Maine’s Most Trusted Journalists: Erin Rhoda

We asked 75 people in the print and television news business to share five Maine-based journalists that they respect. Erin Rhoda is one of them.

Erin Rhoda loves Maine. She grew up here. She lives here. And she wants to see Maine thrive.

“I am forever fascinated by the stories here, the people, the issues,” said Rhoda, who is editor of Maine Focus, a Bangor Daily News investigative team. “I find it a deeply empathetic profession even if it doesn’t always seem that way from the outside.”

Erin Rhoda. Photo by Sarah Rice.

Rhoda, 34, grew up on a hobby farm in Washington, a small town in Knox County, where she hayed fields, stacked wood, and fed sheep, goats and turkeys. She did her undergraduate work at Colby College, then spent time in Ghana, helping to run a youth group.

Her volunteer work also has taken her to Sierra Leone, Zambia and Botswana.

Rhoda worked a few years as a journalist at the Courier-Gazette in Rockland before heading to Ireland for graduate school, where she earned a degree in creative writing.

When she returned to the United States, she got a job in the Somerset County bureau of the Morning Sentinel, where she worked from 2009 to 2012. After landing at the Bangor Daily News, Rhoda distinguished herself with in-depth coverage of the opioid crisis. She humanized the story by spending 2½ years following an addict who died of an overdose.

“It was the hardest thing I’ve ever had to write,” she said. “He let me see him at some very vulnerable times. I am forever grateful he let me in.”

Garrett Brown’s story triggered an overwhelming response from the community, leading to hundreds of people contributing ideas for addressing the state’s opioid crisis. Another effort raised $17,000 so that Narcan, a life-saving drug for addicts, could be distributed in the Bangor region.

Rhoda points to other work that has made a difference, including stories on the decline of rural Maine, the pain suffered by rape survivors, and decisions at the Department of Health and Human Services that resulted in money being diverted away from a program meant to help infants.

Rhoda said when she gets criticism, she listens carefully to determine whether it’s a complaint about a fact that might be wrong — warranting a published correction — or someone who just doesn’t like “the deliverer of the message.”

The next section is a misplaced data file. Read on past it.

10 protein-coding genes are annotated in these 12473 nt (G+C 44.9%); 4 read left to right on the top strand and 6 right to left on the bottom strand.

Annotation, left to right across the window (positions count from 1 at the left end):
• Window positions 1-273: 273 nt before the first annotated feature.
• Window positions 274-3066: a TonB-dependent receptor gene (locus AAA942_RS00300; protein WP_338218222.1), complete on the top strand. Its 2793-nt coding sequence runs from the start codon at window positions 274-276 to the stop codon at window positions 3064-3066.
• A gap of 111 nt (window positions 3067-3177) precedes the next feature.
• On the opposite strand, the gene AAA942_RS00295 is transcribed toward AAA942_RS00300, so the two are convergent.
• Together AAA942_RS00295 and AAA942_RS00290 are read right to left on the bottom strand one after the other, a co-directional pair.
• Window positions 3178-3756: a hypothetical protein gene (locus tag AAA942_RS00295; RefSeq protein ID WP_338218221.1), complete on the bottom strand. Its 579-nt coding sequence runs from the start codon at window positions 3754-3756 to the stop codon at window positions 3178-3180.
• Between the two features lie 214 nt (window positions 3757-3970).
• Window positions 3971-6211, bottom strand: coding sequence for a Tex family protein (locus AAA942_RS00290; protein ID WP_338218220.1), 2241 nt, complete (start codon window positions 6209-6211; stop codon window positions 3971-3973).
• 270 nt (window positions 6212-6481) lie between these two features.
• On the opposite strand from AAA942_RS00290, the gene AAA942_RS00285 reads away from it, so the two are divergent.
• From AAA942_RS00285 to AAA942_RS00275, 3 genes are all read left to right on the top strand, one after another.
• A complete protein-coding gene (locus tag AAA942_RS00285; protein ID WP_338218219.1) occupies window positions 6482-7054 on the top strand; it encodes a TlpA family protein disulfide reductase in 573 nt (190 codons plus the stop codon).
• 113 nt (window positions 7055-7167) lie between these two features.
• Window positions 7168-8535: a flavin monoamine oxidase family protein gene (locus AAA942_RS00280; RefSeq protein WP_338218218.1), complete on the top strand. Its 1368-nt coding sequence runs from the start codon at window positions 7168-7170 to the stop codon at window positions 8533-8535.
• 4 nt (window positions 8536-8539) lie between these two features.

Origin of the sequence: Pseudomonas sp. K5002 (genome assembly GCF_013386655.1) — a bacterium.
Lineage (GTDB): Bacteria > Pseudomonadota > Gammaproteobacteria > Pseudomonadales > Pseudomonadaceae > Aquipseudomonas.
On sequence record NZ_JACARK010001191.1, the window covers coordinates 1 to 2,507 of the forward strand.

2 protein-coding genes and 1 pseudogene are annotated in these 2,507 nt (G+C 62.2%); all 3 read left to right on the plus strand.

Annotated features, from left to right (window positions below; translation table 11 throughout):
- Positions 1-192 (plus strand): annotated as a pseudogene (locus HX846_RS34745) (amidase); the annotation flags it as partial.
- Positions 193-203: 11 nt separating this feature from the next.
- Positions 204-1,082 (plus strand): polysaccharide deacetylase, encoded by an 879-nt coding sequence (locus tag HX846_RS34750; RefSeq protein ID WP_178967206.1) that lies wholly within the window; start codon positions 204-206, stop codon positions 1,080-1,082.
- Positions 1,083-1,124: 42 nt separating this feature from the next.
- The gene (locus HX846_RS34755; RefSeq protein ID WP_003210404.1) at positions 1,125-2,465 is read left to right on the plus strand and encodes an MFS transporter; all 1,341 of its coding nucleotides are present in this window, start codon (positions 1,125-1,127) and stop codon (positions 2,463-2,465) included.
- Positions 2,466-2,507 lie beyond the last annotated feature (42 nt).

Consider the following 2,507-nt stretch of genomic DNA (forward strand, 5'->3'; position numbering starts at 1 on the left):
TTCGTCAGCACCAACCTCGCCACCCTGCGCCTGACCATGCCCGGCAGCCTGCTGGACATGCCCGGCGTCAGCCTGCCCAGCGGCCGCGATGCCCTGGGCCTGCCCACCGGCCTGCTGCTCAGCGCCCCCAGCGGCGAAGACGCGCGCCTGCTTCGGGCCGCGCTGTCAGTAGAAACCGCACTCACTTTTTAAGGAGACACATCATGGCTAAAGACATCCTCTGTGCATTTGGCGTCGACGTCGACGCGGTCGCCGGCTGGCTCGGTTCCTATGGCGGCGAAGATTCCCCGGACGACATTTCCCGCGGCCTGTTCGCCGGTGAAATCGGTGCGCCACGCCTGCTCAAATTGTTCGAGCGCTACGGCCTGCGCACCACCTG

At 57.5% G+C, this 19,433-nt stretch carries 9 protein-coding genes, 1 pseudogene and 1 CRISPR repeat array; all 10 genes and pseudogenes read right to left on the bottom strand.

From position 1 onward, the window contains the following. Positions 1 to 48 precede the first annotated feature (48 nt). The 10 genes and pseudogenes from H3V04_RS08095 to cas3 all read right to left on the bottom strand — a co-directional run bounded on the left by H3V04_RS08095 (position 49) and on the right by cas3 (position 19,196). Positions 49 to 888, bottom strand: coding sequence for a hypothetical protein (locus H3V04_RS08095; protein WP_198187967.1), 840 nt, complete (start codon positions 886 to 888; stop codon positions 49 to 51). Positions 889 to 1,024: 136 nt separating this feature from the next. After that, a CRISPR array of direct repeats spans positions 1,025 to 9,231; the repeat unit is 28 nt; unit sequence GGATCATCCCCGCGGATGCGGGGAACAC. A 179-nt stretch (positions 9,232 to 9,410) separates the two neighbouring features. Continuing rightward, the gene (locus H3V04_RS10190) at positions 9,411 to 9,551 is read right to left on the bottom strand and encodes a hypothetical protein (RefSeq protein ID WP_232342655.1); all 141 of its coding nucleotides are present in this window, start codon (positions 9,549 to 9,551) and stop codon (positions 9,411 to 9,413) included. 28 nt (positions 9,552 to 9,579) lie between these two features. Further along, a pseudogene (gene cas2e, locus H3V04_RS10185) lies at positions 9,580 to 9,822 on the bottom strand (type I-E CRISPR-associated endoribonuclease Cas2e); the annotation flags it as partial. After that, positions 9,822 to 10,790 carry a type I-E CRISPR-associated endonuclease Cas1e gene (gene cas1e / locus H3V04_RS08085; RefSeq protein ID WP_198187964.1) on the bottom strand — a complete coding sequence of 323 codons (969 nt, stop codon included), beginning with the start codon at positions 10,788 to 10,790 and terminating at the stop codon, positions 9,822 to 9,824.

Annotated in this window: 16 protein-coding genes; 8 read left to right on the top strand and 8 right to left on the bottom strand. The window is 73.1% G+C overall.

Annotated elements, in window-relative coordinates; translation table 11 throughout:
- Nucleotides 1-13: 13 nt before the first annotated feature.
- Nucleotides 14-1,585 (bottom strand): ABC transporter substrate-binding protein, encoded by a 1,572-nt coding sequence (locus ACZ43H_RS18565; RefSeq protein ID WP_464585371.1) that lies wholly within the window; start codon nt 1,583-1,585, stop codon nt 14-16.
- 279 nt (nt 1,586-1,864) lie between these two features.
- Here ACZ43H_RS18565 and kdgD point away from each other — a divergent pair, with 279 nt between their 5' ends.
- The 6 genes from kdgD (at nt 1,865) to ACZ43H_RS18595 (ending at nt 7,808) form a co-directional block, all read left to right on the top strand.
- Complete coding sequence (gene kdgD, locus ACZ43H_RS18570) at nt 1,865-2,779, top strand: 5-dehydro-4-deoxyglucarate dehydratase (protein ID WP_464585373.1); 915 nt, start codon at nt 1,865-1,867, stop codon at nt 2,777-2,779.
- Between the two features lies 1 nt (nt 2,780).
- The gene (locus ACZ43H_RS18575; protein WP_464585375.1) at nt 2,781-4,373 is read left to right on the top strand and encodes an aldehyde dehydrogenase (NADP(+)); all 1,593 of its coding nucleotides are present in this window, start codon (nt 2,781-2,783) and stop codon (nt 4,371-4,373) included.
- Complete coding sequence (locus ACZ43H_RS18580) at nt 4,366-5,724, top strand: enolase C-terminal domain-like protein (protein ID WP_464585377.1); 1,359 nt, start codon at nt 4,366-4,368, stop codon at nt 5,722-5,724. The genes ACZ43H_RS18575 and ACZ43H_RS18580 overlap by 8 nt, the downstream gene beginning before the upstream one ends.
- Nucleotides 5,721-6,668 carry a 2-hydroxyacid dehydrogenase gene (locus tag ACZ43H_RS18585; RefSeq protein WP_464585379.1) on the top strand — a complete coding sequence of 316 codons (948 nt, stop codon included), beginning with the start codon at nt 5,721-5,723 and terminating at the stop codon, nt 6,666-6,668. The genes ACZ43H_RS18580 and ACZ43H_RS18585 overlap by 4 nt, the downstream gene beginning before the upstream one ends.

As a journalist, she finds it important to be flexible and persistent, and both an optimist and a skeptic.

“We all have a responsibility to make sure the information we’re putting out there is clearly labeled and clearly written so we are making it as clear as possible it is backed up, well-sourced and based in facts,” she said.

Rhoda said she’s often thinking of ways to engage readers online. When the newspaper asked the public to weigh in on different economic development proposals, more than 2,000 people responded. She said it’s all part of serving readers — and making a difference.

“There’s a real potential for journalism to change people’s lives. And not just to inform, but to move people and write the first version of history and tell stories of who we are, where we’ve been and where we are going,” she said.

In a nutshell …

POSITION: Maine Focus editor, Bangor Daily News



FAVORITE SOURCES FOR LOCAL NEWS: The Bangor Daily News is my local newspaper, but I read and listen to news from across the state.

FAVORITE SOURCES FOR NATIONAL NEWS: There are many, but I especially appreciate ProPublica, The Washington Post, The Wall Street Journal, The New York Times, The New Yorker and This American Life. The Charleston Gazette-Mail in West Virginia is also worth mentioning for its stellar reporting on the opioid crisis.

ADVICE FOR BEING A SMART NEWS CONSUMER: Use common sense. Read a story before sharing it. Read to understand what people know and how they know it, not only what they think. Support news organizations that do the hard investigating.


Susan Cover

Susan Cover has been a journalist for 24 years, working at newspapers in Kansas, Rhode Island, Ohio and Maine. In 2002, Susan moved to Maine to cover state government and spent 10 years in the Statehouse Bureau working for the Kennebec Journal. She covered state budgets, hundreds of bills, and referenda campaigns including bear baiting and marriage equality. In 2013, Susan was promoted to city editor at the Kennebec Journal, leading a team of reporters and photographers to put out each day’s paper. Susan is a graduate of Muskingum University in Ohio and has a master’s degree in newspaper journalism from Syracuse University. Most recently, Susan left daily newspaper journalism to pursue freelance writing and her other passion – taking run-down houses in Kennebec County and bringing them back to life. She lives in Augusta with her partner and their pets – Piper the cat and Wooley the dog.
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